NEW YORK — Kyrie Irving arrived at the Brooklyn Nets’ media day ready to accept accountability.

It was no secret that Irving, who signed with the Nets over the summer, had a rocky parting with the Boston Celtics. At the beginning of last season, the All-Star point guard told Boston fans that he was planning to re-sign with the franchise. He meant it at the time, he explained on Friday. But things changed. His grandfather died in late October and basketball became less important to Irving.

“Basketball and the joy I had from it was sucked away from me,” Irving said at media day. “There was a facial expression that I carried around with me throughout the year. Didn’t allow anyone to get close to me in that instance, and it really bothered me. I didn’t take the necessary steps to get counseling or get therapy to deal with somebody that close to me dying. I’ve never dealt with anything like that.”

Things began to spiral, the locker room became fractured and Irving was unpredictable. The Milwaukee Bucks bounced the Celtics in the second round of the 2019 playoffs; by that time, Irving seemed to have already distanced himself from his teammates.

BOSTON, MA – MARCH 29: Jaylen Brown #7 of the Boston Celtics shoots the ball during the game against the Indiana Pacers on March 29, 2019 at the TD Garden in Boston, Massachusetts. NOTE TO USER: User expressly acknowledges and agrees that, by downloading and or using this photograph, User is consenting to the terms and conditions of the Getty Images License Agreement. Mandatory Copyright Notice: Copyright 2019 NBAE (Photo by Brian Babineau/NBAE via Getty Images)

“I responded in ways that are uncharacteristic,” he said.

That distant and moody Irving was not the same guy who showed up to the dais for his news conference on Friday. Instead, he seemed reflective.

“A lot of the battles I thought I could battle through in the [Boston] team environment, I just wasn’t ready for,” Irving said. “And I failed those guys, in the sense that I didn’t give them everything I could have during that season. … In terms of me being a leader in that environment and bringing everyone together, I failed.”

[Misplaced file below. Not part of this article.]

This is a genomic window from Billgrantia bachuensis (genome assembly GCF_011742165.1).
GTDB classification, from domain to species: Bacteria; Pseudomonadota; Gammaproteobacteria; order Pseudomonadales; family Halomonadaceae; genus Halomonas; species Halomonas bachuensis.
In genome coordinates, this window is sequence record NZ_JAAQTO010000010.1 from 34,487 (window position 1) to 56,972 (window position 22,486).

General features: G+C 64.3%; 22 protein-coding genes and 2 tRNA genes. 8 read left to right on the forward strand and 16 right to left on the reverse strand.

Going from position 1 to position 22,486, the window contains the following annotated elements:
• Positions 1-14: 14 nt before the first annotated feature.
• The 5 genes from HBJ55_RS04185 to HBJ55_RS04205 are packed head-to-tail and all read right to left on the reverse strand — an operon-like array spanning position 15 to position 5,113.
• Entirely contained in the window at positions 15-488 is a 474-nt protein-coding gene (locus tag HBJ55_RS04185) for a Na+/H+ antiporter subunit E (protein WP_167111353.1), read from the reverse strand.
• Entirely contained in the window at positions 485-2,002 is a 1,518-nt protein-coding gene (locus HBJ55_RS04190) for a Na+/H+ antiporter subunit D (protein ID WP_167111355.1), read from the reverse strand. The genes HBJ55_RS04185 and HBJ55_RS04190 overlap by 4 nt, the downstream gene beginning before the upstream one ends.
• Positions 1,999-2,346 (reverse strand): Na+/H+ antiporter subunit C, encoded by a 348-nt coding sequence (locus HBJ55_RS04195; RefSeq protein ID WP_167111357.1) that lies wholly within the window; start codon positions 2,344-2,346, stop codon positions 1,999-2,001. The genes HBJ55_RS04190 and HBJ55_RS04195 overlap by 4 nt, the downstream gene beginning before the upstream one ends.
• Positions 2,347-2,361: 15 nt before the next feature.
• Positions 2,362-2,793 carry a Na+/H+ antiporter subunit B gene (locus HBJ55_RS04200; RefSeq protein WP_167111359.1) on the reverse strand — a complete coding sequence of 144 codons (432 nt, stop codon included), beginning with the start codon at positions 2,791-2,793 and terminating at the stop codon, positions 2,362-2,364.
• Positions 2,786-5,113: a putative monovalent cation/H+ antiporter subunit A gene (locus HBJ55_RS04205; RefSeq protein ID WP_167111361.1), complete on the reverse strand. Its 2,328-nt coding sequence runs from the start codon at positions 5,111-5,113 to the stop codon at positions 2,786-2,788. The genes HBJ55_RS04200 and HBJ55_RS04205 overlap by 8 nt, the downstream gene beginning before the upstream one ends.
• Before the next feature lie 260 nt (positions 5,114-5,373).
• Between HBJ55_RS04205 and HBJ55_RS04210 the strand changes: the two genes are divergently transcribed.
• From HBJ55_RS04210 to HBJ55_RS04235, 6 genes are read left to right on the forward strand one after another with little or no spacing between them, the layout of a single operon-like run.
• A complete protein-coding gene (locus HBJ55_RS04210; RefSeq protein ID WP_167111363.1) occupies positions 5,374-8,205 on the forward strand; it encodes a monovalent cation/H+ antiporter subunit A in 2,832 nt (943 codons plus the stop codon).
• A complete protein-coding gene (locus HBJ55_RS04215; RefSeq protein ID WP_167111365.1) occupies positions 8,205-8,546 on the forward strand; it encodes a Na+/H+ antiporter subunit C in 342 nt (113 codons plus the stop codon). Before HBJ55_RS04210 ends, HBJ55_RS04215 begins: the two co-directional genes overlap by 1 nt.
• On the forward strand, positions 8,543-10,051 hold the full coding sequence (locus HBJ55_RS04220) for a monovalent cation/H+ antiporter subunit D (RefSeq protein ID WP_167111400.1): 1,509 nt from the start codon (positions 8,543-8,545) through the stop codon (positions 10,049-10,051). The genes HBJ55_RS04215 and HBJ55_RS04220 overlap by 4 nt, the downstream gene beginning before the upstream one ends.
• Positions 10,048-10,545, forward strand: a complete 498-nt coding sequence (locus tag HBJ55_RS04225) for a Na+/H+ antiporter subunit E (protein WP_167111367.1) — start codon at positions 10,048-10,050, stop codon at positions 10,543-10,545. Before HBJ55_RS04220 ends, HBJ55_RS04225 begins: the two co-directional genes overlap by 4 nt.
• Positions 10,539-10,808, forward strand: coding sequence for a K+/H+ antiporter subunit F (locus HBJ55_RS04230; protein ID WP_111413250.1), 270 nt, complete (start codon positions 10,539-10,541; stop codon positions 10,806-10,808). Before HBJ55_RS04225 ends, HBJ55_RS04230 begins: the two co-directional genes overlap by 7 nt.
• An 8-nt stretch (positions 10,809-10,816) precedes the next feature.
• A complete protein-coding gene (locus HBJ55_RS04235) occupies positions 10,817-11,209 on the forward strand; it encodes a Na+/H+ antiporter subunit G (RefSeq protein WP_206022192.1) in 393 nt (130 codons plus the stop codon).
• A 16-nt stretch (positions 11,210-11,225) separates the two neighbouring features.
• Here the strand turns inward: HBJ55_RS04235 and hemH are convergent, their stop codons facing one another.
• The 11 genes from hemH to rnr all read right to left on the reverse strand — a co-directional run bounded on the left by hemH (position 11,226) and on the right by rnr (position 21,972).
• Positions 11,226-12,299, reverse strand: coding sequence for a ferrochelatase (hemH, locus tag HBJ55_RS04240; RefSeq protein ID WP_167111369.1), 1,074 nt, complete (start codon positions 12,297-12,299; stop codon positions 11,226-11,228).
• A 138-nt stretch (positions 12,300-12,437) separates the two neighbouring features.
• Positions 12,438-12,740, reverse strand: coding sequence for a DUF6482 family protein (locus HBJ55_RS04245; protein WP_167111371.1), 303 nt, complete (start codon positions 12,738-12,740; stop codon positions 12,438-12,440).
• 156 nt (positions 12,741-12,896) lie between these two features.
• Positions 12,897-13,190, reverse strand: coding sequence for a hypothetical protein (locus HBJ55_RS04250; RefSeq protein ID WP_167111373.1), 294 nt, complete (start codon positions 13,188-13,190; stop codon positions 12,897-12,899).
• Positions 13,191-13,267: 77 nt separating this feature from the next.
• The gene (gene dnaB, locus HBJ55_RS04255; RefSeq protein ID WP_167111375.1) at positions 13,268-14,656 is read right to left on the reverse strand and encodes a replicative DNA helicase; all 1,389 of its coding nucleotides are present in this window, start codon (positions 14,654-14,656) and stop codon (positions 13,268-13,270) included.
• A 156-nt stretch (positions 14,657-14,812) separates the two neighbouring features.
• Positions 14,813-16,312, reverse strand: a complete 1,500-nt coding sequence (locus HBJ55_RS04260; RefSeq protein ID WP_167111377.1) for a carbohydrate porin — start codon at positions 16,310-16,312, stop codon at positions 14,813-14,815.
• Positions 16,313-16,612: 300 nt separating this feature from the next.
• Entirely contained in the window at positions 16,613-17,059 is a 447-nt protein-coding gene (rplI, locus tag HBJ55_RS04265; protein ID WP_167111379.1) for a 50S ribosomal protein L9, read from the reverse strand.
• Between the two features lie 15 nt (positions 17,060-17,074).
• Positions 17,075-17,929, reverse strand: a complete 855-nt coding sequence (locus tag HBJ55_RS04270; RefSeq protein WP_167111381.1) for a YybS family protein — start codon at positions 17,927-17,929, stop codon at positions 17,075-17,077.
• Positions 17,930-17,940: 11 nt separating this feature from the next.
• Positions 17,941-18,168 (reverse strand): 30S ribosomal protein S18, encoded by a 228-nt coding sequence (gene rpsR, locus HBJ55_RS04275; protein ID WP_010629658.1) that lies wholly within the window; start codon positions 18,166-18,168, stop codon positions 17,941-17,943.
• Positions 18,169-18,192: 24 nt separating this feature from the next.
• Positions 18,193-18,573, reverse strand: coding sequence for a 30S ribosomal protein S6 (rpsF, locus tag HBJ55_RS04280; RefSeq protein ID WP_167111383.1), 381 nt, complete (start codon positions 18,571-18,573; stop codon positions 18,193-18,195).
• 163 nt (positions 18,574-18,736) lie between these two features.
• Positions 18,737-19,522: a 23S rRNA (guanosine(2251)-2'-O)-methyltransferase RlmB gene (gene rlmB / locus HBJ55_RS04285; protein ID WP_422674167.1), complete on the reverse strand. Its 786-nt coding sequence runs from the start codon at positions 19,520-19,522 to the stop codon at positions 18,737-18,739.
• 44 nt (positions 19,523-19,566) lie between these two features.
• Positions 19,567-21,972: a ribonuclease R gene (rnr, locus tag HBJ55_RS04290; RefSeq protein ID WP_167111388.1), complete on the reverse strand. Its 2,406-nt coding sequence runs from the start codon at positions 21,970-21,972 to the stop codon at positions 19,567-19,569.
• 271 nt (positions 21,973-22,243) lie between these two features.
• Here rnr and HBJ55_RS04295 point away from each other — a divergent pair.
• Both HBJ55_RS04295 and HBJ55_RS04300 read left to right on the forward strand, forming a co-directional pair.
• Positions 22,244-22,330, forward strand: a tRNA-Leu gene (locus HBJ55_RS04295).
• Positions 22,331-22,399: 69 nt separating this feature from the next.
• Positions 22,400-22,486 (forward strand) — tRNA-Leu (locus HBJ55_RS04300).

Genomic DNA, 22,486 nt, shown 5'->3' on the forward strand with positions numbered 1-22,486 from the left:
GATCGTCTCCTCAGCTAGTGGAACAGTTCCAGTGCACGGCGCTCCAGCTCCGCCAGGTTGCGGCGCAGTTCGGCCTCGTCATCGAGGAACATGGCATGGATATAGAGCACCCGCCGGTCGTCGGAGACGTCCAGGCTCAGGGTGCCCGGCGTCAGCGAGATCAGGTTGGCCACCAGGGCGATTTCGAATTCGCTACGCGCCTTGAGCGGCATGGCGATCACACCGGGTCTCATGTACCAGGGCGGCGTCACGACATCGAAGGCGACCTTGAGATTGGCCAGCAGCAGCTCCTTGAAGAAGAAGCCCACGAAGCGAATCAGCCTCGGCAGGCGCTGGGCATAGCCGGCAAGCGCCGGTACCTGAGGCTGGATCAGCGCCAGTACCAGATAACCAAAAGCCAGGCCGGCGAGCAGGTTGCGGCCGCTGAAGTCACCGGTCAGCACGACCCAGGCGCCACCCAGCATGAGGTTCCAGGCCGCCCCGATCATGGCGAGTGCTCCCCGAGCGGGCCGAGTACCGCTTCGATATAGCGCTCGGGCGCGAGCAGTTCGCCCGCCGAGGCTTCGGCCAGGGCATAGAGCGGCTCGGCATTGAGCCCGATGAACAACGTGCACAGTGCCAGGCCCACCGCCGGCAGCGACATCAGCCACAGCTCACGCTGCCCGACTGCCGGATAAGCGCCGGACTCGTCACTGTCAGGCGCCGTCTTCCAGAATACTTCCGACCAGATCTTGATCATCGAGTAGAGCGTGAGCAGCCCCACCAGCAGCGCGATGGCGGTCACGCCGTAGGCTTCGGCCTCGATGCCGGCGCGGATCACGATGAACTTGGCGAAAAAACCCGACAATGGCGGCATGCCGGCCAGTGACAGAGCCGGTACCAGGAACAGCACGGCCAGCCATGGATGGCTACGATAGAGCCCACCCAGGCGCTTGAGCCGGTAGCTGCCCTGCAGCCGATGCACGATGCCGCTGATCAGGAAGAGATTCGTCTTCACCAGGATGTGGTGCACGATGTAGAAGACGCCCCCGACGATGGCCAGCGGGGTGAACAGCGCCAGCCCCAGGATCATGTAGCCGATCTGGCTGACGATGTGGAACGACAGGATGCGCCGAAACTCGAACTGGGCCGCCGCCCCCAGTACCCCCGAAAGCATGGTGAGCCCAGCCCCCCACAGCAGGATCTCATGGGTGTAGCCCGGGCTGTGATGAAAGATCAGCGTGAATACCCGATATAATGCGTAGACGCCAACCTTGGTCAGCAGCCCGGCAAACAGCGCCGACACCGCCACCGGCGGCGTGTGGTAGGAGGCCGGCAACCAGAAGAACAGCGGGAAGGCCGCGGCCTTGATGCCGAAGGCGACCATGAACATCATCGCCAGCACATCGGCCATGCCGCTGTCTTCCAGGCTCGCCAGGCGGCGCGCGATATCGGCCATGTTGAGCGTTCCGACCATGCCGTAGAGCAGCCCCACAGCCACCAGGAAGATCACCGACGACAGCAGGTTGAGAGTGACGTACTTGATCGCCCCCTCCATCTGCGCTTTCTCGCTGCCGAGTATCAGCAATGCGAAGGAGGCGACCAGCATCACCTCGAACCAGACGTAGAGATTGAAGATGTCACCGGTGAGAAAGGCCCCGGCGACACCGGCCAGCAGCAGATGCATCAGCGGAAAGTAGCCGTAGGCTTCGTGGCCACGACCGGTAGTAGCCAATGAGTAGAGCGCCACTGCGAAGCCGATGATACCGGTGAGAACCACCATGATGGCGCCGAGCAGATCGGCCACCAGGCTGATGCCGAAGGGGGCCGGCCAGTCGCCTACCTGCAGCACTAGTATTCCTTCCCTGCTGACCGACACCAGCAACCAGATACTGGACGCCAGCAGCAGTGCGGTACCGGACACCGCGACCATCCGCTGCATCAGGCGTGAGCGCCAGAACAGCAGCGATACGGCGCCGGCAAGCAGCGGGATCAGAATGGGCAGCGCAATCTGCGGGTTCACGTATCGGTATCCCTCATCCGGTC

He is ready, he said, to snuff out the memory of turbulent days in Boston. He learned from that, he said, and now is ready to move on. He has come to Brooklyn, he said, with a “fresh mindset” — a mindset geared toward “honesty.”

By Irving’s account, he spoke with Brooklyn’s front office early on in free agency and expressed his “interest was very high.” Irving said he told Nets representatives that he was aiming to bring other All-Star talent with him. That came to fruition, as Kevin Durant and DeAndre Jordan both ended up signing with the Nets.

“It was really easy to see what these guys brought to the table,” Durant, who is expected to miss the season because of an Achilles tendon injury, said of his decision to join Brooklyn. “It was pretty easy to figure out what kind of organization this place is.”

Durant went on to say that Irving is his best friend. The two of them expect to have a natural chemistry on the court. But Irving said firmly that he will never be pushing Durant to rush his rehab.

“We all know K was not ready to play,” Irving said of Durant’s return for the Golden State Warriors in Game 5 of the 2019 Finals. “We all know that, whether people want to admit it or not. He was out 31 days and we put him on a national stage in the Finals to end up selling a product that came before the person, Kevin. Now, I’m here to protect that. And I’m going to be the protector of that all throughout the year and not allowing anyone to infiltrate that circle.”



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